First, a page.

Wingspan: How difficult was it to rise to your position?

Escoto: “Actually I’d say I was very lucky in doing it, it was actually honestly pretty easy. It was my wife who kind of pushed me into being an administrator. The roads still not easy and go to school to take classes, there’s that part that usually you don’t talk about.”

Wingspan: Do you find your job fun and what do you like about it?

Escoto: “What I like about it is meeting many different types of kids. You have your athletes, you have your kids who’re in theater, your kids that like for example dungeons and dragons. So You Know you get to meet all kinds of differing types of kids, not just kids that you had when you were a teacher but you get to see a wide amount of personalities and interests”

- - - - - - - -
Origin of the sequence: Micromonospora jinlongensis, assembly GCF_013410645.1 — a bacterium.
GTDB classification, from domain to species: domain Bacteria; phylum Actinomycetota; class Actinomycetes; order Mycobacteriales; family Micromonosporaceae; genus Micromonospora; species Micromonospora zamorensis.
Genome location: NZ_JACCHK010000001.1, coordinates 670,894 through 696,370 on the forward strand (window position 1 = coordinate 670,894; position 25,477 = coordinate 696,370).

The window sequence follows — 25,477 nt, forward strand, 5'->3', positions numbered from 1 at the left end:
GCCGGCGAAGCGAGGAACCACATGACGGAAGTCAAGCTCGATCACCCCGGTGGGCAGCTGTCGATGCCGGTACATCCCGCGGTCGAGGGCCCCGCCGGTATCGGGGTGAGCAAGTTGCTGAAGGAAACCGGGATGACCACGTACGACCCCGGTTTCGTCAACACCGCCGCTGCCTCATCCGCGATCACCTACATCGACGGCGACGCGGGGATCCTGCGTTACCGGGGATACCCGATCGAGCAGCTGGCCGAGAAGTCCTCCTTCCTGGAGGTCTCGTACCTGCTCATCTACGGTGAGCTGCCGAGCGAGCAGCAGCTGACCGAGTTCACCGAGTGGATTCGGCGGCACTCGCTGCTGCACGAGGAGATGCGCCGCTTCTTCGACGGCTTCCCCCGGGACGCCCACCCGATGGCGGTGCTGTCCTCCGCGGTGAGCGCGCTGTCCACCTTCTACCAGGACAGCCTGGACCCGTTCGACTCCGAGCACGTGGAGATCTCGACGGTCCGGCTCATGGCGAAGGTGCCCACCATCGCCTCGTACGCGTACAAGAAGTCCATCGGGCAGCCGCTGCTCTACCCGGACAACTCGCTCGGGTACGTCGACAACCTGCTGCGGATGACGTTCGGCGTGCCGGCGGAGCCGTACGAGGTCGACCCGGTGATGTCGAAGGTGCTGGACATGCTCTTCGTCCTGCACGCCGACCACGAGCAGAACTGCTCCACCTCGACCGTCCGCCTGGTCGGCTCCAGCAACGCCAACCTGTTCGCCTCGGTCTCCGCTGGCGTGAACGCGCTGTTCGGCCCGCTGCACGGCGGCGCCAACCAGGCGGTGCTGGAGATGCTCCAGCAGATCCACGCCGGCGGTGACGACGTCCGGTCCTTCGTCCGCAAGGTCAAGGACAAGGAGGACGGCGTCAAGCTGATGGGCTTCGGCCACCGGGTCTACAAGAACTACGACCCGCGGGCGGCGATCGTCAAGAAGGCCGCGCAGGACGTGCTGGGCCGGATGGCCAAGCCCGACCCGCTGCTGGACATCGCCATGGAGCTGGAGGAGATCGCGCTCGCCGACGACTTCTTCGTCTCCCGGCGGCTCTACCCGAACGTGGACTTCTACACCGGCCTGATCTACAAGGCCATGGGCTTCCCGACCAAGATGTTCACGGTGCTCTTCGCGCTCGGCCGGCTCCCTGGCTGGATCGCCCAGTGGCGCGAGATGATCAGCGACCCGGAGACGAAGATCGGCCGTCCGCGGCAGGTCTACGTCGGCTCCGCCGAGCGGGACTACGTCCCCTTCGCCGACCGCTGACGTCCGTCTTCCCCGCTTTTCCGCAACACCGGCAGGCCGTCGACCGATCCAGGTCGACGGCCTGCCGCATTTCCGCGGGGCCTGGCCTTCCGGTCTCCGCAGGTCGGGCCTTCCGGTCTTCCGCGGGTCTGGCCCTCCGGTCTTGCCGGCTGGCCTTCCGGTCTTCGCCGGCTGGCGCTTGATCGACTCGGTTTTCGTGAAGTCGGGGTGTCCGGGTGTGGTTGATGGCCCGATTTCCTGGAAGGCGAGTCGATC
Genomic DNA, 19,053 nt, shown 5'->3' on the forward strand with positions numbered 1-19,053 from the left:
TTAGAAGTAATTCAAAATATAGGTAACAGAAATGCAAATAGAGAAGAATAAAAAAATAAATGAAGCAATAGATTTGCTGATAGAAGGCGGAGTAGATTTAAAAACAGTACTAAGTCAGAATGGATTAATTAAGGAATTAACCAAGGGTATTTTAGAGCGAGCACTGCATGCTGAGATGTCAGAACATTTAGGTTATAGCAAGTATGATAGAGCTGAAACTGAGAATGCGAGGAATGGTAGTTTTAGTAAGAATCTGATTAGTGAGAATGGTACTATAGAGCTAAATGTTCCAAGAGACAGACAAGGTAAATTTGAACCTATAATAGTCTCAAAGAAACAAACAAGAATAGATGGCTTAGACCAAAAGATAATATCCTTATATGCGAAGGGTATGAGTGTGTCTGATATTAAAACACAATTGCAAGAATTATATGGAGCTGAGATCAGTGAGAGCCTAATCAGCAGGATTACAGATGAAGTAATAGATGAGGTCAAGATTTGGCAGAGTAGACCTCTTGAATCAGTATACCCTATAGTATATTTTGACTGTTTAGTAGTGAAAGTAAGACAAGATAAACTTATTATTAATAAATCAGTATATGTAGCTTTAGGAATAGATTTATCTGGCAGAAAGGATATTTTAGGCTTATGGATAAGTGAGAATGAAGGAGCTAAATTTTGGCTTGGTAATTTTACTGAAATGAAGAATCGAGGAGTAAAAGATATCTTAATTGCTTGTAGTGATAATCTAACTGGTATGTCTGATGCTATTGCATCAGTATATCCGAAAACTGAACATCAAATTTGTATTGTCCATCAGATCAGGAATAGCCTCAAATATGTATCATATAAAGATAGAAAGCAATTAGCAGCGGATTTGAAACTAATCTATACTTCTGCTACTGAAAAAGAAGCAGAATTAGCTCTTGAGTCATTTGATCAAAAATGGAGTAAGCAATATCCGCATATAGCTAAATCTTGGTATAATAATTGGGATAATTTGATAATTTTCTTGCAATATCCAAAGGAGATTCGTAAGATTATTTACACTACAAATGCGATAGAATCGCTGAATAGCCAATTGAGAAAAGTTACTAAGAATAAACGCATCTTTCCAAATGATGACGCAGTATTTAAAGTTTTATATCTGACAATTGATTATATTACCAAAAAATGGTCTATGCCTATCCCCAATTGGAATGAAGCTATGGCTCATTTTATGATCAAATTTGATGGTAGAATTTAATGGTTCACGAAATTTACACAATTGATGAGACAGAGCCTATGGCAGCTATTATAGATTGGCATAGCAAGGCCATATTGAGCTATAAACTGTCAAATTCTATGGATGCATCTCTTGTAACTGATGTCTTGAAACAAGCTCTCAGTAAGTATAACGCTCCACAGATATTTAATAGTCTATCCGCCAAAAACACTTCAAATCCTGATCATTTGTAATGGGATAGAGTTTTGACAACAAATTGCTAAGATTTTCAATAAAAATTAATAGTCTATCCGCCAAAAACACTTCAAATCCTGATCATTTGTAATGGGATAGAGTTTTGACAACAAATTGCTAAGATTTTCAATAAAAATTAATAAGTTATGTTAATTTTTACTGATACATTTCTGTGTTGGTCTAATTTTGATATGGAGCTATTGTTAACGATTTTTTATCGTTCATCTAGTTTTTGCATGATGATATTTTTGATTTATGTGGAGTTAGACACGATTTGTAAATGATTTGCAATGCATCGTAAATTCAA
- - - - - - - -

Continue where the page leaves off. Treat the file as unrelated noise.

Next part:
Wingspan: What are your duties on campus?

Escoto: “You know honestly I have been enjoying my time here and honestly I like walking around the halls and meet new kids. Making it a safe environment for everybody.”

Wingspan: So what was your childhood like and what made you want to teach?

Escoto: “In my childhood there were four of us and honestly as far as teaching growing up neither of my parents went to college so going to college was instilled that I don’t know how you’re going to college or who’s paying but you’re going. Growing up I always did service at church kind of like vacation bible school, like I said I was good with kids and originally in college I wanted to go to Pre-Med until realizing all the stresses you had going to pre-med school, I didn’t want to worry about that because I had struggled already getting to college and didn’t want to struggle beyond that. I figure with teaching there’s a passion to that that you’re helping somebody else out. Sometimes whether or not the need is there you always somehow end up helping one kid and that’s what I enjoy about it.”

Wingspan: “So what was your first day at liberty like?”

Escoto: “It was fun like i said. I actually had a good day that day different than what I was used to but it was a fun day for me.”